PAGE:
Reliable communication within business environments requires some level of security. This includes all public interfaces as well as data being secured during transport. As shown in 4, the system uses identity providers to retrieve access tokens that can be used in all future communication between the application consumer, EMS, and ADES. The authentication loop is required to handle multiple protocols to support existing, e.g. eduGAIN, as well as emerging identity federations. Once an authentication token has been received, all future communication is handled over HTTPS and handles authorization based on the provided access token. Full details on the security solution are provided in OGC document OGC Testbed-14: Authorisation, Authentication, and Billing Engineering Report; OGC document OGC 18-057).

8 Standards for Discovery, Cataloging, and Metadata

DataBio’s contribution to OGC standardization further includes metadata and service interfaces for service discovery. This includes Earth Observation (EO) products, services providing on-demand processing capabilities, and applications that are not deployed yet but waiting in an application store for their ad-hoc deployment and execution. The aforementioned OGC Innovation Program has developed an architecture that allows the containerization of any type of application. These applications can be deployed on demand and executed in cloud environments close to the physical location of the data.

From a catalog/discovery perspective, the following questions arise: How to discover EO applications? How to understand what data an application can be applied to? How to chain applications? How to combine applications with already deployed services that provide data and data processing capabilities? The following provides paragraphs provide a short overview of standardization efforts currently underway.

Catalog Service Specification

The discovery solution proposed by OGC comprises building blocks through which applications and related services can be exposed through a Catalogue service. It consists of the following interfaces:

  • Service Interface: providing the call interface through which a catalogue client or another application can discover applications and services through faceted search and textual search, and then retrieve application/service metadata providing more detail.

  • Service Management Interface: providing the call interface through which a catalog client or any other application can create, update and delete information about applications/services.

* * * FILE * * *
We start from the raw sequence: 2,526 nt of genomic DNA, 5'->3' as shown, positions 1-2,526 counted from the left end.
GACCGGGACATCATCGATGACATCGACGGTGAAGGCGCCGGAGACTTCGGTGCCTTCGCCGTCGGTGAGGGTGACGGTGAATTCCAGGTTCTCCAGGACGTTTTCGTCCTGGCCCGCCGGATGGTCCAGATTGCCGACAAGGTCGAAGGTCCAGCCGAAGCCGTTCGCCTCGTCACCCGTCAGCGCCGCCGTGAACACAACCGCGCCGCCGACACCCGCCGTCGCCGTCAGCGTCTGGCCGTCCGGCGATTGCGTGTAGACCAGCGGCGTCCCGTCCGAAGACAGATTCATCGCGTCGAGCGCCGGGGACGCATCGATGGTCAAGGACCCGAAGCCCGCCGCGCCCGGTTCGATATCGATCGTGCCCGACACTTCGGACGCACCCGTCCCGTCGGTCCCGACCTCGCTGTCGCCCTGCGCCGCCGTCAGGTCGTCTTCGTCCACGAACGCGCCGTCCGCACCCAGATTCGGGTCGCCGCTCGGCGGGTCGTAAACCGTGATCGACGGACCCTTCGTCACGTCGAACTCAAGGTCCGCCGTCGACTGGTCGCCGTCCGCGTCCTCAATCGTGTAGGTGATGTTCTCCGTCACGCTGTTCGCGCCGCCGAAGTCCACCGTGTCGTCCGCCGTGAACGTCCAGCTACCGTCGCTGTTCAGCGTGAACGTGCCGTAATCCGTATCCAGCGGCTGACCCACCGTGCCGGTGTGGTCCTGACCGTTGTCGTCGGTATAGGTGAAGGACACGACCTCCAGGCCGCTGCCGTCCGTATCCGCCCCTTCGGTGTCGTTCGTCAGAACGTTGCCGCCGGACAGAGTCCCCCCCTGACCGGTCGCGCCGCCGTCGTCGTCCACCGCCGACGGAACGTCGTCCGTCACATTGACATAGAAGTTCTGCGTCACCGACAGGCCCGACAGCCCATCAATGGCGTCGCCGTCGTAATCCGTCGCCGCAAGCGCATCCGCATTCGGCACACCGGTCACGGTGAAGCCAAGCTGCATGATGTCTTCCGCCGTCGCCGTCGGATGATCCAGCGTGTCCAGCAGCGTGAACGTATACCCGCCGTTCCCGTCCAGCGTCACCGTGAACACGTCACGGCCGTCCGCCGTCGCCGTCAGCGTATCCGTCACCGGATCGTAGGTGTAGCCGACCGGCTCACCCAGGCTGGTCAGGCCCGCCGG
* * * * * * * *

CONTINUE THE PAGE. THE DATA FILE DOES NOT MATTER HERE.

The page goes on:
Each of the above interfaces is discussed in full detail in the OGC Testbed-15: Catalogue and Discovery Engineering Report [5]. This discussion includes the metadata model that provides the data structure through which the application and/or service is described and presented as a resource in the catalog.

The current standardization work builds on a series of existing standards as illustrated below (Figs. 2.9, 2.10 and 2.11).

Fig. 2.9
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Existing OGC Standards supporting discovery for EO data

Fig. 2.10
figure 10

OpenSearch extensions for existing OGC Standards

Fig. 2.11
figure 11

(Source [5])

Overview of OGC Standards for standards-based application discovery

These standards provide robust models and encodings for EO products and collections.

Now extended by OpenSearch specifications as illustrated below.

And integrated into a set of specifications as shown in figure below.

9 Summary

This chapter provided an overview of currently ongoing standardization efforts executed by the Open Geospatial Consortium with support by DataBio to define an application-to-the-data environment for Big geospatial data. All work till date has been documented in OGC Engineering Reports. As a more detailed discussion would go far beyond this book chapter, the interested reader is referred to the following documents:

  • OGC Testbed-15: Catalogue and Discovery Engineering Report [5]

  • OGC Testbed-14: Application Package Engineering Report [6]

  • OGC Testbed-14: ADES & EMS Results and Best Practices Engineering Report [7]

  • OGC Testbed-14: Authorisation, Authentication, & Billing Engineering Report [8]

  • OGC Earth Observation Exploitation Platform Hackathon 2018 Engineering Report [9]

  • OGC Testbed-13: EP Application Package Engineering Report [10]

  • OGC Testbed-13: Application Deployment and Execution Service Engineering Report [11]

  • OGC Testbed-13: Cloud Engineering Report [12]